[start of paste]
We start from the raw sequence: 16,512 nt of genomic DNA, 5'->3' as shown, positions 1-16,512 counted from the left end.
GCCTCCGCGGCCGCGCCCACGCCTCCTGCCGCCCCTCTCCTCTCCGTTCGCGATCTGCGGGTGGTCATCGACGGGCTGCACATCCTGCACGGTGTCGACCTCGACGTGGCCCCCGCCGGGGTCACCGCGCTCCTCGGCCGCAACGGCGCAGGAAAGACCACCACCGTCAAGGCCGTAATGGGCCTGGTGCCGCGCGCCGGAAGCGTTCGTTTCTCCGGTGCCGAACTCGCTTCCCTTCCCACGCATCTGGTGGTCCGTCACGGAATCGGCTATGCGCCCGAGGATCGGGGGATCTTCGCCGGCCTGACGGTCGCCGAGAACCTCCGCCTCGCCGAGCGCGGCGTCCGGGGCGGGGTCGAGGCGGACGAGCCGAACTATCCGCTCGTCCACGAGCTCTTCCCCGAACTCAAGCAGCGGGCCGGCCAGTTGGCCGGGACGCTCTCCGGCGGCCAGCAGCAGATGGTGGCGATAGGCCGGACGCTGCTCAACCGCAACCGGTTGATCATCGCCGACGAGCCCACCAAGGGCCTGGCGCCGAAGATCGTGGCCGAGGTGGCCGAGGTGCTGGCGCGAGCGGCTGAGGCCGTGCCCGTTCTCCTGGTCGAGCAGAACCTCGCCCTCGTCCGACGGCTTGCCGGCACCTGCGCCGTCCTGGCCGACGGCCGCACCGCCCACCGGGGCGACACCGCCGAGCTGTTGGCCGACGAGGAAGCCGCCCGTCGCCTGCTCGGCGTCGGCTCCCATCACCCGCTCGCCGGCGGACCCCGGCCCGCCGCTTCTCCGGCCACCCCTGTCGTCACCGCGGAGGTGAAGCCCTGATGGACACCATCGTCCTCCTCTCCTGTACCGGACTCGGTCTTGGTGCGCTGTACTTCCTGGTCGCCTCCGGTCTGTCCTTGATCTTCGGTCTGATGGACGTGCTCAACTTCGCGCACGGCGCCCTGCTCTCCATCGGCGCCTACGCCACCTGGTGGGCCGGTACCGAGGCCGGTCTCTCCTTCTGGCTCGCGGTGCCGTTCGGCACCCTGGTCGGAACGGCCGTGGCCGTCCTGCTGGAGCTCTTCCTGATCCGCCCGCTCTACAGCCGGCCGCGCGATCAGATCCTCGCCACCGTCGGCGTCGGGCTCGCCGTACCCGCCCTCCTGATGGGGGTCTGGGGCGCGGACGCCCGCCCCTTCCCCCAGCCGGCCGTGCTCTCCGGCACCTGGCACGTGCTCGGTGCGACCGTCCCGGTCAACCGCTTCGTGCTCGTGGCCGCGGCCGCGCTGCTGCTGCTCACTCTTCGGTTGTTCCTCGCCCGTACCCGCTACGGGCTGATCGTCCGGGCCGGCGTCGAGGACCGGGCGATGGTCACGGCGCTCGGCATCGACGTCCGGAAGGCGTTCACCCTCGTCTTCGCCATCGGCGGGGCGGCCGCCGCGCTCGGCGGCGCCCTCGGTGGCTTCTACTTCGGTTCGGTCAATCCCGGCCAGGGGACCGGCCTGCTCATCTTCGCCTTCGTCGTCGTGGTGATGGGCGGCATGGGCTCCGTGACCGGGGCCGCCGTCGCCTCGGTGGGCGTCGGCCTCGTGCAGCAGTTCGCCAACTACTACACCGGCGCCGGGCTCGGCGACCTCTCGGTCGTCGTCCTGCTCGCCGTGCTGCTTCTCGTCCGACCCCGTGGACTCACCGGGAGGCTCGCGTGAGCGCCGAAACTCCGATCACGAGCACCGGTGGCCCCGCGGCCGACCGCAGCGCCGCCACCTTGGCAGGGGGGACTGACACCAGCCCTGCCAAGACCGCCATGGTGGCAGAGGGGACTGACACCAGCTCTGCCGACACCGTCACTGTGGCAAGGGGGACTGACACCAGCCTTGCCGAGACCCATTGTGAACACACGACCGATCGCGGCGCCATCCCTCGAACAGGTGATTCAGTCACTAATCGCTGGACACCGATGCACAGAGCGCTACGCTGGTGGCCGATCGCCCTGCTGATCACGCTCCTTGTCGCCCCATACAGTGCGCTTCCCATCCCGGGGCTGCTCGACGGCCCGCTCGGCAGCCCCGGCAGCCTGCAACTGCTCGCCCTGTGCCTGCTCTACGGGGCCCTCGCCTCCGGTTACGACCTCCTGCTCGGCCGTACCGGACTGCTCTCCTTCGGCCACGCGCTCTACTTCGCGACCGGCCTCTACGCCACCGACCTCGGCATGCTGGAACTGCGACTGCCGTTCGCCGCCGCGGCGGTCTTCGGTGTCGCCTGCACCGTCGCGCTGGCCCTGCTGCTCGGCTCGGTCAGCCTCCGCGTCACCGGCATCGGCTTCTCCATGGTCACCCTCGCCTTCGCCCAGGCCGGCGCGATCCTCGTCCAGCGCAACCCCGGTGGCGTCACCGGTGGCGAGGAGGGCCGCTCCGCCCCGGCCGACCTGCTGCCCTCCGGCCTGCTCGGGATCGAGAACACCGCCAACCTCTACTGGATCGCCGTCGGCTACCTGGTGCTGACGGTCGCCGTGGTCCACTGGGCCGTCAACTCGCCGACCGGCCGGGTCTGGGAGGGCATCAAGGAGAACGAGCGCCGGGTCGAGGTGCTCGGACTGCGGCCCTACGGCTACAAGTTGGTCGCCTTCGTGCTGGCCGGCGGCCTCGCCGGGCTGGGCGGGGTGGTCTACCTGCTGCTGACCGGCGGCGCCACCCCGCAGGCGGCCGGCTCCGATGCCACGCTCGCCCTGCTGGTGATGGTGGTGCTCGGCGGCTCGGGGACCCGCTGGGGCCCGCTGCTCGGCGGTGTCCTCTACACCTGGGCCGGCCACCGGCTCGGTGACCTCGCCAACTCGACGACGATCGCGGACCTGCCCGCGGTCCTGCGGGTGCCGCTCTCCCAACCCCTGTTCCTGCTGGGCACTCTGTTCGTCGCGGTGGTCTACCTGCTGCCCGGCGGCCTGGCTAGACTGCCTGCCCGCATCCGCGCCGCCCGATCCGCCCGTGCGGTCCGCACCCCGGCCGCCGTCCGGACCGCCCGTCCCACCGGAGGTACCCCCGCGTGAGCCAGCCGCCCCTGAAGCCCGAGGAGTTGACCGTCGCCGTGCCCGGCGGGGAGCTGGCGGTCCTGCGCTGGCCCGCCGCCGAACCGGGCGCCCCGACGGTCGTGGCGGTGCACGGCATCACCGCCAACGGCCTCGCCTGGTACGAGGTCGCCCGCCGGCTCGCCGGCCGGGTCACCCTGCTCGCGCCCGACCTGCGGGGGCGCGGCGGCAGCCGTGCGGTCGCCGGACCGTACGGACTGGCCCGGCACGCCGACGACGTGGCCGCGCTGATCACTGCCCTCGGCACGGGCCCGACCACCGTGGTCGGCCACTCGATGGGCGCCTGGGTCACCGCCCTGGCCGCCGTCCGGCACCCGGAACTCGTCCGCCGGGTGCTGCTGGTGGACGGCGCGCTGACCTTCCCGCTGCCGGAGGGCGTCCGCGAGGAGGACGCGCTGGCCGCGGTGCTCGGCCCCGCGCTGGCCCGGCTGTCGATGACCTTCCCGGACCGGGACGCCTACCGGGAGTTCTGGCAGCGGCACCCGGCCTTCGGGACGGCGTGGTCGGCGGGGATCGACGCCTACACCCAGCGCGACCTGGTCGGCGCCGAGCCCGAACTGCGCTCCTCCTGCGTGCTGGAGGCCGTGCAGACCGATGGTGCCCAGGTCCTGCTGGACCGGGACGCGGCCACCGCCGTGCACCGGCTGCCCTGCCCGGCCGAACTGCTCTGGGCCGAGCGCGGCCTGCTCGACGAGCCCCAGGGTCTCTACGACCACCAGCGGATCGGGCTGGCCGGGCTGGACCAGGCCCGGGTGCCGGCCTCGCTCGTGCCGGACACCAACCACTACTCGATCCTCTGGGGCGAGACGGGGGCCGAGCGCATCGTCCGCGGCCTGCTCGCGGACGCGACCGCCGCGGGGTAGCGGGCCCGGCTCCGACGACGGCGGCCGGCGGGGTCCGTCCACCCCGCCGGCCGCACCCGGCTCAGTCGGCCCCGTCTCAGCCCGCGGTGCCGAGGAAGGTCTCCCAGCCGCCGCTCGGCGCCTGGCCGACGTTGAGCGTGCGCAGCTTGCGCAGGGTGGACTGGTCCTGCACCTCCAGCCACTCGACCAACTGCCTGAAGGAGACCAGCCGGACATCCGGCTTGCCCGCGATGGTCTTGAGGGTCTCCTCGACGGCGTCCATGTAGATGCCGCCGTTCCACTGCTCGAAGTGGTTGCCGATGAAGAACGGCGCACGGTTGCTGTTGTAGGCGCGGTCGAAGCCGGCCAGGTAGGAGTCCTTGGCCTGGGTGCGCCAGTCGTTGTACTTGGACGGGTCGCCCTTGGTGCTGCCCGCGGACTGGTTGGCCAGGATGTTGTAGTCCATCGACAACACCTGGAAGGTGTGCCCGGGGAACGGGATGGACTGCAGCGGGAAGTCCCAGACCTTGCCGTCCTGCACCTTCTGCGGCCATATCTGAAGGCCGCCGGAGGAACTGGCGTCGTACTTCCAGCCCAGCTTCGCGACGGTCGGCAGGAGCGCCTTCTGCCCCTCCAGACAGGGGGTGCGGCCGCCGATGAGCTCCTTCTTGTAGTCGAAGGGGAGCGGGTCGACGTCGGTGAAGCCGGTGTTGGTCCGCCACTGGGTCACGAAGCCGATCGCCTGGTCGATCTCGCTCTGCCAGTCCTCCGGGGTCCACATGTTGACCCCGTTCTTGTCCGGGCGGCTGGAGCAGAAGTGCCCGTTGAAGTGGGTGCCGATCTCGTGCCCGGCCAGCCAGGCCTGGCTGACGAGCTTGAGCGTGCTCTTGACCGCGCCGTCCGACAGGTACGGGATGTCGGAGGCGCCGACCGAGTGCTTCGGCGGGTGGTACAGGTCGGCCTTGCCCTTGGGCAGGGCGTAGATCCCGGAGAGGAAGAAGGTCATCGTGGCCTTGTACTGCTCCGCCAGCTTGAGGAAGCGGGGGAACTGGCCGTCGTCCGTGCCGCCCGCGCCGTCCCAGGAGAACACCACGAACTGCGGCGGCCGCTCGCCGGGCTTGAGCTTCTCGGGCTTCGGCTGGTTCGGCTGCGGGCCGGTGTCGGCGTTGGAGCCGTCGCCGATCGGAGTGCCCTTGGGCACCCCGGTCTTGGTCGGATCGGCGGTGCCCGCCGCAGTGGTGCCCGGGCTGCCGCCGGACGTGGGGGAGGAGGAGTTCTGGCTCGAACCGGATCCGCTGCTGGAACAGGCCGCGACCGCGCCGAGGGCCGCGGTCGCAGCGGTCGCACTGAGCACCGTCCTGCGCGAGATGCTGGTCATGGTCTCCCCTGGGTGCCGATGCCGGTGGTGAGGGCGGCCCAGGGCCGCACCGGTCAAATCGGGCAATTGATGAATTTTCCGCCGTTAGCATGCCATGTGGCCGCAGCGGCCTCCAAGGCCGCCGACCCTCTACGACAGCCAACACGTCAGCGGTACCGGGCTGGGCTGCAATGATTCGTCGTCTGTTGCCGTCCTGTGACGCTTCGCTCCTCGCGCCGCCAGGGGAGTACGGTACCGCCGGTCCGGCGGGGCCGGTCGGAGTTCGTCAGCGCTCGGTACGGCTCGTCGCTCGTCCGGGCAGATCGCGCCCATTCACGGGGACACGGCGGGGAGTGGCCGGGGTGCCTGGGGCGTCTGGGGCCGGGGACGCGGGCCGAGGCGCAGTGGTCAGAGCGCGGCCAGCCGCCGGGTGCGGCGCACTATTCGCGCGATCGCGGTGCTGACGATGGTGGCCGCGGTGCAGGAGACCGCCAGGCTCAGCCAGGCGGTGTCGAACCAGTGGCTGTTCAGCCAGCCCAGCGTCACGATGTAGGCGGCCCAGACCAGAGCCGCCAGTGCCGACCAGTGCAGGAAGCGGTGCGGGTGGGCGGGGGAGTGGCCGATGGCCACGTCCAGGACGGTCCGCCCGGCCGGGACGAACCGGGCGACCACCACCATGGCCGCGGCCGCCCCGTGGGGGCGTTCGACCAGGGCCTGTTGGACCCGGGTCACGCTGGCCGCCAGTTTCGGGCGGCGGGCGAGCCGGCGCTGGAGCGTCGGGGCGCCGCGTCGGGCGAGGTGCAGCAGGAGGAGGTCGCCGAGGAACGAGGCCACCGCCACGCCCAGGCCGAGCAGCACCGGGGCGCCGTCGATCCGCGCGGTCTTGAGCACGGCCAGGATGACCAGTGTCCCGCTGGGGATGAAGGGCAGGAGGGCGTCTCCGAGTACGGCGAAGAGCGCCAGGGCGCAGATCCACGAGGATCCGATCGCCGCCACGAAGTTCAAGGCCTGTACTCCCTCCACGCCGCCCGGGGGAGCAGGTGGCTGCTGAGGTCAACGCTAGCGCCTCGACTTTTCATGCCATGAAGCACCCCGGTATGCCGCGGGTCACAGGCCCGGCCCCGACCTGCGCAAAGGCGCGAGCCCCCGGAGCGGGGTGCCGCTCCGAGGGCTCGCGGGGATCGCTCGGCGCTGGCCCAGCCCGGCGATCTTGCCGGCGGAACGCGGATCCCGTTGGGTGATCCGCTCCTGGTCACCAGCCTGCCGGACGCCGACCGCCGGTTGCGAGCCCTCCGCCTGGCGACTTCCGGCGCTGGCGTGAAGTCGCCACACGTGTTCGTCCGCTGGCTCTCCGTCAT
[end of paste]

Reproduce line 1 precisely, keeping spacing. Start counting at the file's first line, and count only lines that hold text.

We start from the raw sequence: 16,512 nt of genomic DNA, 5'->3' as shown, positions 1-16,512 counted from the left end.